In a comic masterpiece following the misadventures of a simple but hugely ambitious waiter in pre-World War II Prague, who rises to wealth only to lose everything with the onset of Communism, Bohumil Hrabal takes us on a tremendously funny and satirical trip through 20th-centuryCzechoslovakia.
About the Author
Bohumil Hrabal (1914-1997) was born in Moravia and started writing poems under the influence of French surrealism. In the early 1950s he began to experiment with a stream-of-consciousness style, and eventually wrote such classics as "I Served the King of England, Closely Watched Trains" (made into an Academy Award-winning film directed by Jiri Menzel), "The Death of Mr. Baltisberger", and "Too Loud a Solitude". He fell to his death from the fifth floor of a Prague hospital, apparently trying to feed the pigeons.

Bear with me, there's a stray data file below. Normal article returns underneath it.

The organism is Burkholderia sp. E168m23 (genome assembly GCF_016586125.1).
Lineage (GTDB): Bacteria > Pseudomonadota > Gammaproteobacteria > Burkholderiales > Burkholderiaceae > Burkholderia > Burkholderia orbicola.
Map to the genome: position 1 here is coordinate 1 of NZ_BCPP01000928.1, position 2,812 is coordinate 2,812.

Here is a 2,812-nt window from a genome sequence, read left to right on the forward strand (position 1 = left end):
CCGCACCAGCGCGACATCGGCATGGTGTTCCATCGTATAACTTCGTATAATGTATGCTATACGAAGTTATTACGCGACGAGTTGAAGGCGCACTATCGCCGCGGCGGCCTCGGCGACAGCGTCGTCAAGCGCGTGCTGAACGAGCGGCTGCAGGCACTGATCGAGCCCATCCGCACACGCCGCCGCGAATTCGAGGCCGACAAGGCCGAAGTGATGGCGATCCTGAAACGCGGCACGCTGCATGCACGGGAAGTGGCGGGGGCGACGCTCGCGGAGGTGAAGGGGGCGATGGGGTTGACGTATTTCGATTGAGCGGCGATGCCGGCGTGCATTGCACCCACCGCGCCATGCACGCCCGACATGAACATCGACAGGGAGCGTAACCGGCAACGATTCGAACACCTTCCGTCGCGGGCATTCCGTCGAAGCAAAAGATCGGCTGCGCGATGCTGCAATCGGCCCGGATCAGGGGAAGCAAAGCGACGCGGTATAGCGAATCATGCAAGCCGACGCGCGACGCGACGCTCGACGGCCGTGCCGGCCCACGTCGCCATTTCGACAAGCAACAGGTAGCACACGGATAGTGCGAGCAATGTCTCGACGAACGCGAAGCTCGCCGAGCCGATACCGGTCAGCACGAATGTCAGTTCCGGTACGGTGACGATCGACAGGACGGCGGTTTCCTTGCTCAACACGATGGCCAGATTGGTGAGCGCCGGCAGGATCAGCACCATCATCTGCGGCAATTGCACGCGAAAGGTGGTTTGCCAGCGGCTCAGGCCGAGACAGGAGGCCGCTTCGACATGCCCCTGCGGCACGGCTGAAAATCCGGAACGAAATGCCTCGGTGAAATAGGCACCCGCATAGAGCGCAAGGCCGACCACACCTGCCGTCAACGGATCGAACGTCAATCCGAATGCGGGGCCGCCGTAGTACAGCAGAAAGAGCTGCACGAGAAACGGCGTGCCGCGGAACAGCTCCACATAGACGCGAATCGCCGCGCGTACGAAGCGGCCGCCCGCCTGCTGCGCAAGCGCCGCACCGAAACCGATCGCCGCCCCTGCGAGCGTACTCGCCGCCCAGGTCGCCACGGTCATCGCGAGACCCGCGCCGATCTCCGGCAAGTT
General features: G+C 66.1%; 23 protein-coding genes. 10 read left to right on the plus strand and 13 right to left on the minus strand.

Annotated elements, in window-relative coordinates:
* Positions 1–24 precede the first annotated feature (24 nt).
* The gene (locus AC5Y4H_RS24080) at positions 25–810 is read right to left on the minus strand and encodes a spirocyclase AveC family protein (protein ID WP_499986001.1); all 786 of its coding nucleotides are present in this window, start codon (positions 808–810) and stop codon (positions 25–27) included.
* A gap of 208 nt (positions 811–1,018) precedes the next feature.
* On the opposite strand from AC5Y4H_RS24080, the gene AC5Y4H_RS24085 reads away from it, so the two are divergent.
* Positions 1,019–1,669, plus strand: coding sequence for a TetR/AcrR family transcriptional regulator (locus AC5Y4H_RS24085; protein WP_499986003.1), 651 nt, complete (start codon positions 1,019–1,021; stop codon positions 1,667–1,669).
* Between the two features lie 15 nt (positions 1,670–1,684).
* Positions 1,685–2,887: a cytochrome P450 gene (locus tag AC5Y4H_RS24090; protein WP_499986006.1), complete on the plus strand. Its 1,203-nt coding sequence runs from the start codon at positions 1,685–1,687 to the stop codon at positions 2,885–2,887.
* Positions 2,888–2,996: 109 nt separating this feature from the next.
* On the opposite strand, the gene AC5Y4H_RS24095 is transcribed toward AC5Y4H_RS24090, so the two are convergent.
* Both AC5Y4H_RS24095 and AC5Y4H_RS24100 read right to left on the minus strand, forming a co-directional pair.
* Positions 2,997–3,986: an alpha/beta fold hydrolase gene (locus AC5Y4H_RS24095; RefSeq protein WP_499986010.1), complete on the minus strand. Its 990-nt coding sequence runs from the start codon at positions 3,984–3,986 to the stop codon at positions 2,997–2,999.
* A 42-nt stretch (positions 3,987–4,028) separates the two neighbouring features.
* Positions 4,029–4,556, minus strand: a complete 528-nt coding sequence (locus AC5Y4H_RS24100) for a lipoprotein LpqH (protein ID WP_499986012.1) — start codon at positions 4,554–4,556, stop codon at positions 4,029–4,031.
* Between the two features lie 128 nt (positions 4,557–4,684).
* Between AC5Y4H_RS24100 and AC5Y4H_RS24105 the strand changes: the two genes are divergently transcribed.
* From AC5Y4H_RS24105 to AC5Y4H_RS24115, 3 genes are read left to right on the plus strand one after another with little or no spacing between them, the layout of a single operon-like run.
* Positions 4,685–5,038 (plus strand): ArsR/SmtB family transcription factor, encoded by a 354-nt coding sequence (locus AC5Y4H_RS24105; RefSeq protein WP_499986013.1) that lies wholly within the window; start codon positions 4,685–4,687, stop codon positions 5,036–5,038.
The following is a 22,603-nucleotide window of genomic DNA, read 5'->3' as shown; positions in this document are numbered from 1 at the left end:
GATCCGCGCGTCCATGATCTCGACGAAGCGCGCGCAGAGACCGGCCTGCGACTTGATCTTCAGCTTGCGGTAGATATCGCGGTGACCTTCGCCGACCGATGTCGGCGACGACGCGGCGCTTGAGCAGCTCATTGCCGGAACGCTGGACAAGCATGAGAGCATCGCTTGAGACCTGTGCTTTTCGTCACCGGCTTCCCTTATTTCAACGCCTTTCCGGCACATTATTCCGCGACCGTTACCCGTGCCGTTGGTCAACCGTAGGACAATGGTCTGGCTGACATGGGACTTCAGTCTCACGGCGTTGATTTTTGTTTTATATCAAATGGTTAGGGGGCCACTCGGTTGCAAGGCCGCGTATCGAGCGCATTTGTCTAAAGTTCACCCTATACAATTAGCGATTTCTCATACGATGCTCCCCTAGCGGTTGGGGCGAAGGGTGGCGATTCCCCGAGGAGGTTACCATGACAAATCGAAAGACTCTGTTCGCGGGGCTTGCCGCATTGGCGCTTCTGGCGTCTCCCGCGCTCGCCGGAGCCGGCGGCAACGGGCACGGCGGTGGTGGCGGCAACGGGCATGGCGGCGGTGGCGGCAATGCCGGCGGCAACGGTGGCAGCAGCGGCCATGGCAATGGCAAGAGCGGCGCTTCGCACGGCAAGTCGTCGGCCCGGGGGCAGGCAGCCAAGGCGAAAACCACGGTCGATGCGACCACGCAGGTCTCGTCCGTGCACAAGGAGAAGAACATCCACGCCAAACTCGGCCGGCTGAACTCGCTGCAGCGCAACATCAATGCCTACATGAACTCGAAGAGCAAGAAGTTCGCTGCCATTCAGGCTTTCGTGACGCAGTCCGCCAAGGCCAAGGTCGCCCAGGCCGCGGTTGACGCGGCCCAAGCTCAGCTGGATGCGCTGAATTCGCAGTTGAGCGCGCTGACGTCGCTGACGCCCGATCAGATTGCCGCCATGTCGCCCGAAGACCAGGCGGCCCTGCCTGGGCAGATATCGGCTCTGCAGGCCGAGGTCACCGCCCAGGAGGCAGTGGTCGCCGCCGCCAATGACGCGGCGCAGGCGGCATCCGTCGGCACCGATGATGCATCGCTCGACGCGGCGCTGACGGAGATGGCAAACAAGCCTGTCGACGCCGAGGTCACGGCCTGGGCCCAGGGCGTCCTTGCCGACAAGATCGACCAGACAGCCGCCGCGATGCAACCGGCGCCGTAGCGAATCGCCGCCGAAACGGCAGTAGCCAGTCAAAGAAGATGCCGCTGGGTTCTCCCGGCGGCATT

Paul Wilson is a graduate of History at Oxford University. He has lived and worked in North, South and Central America as well as extensively travelling in Africa, Europe and the Middle East.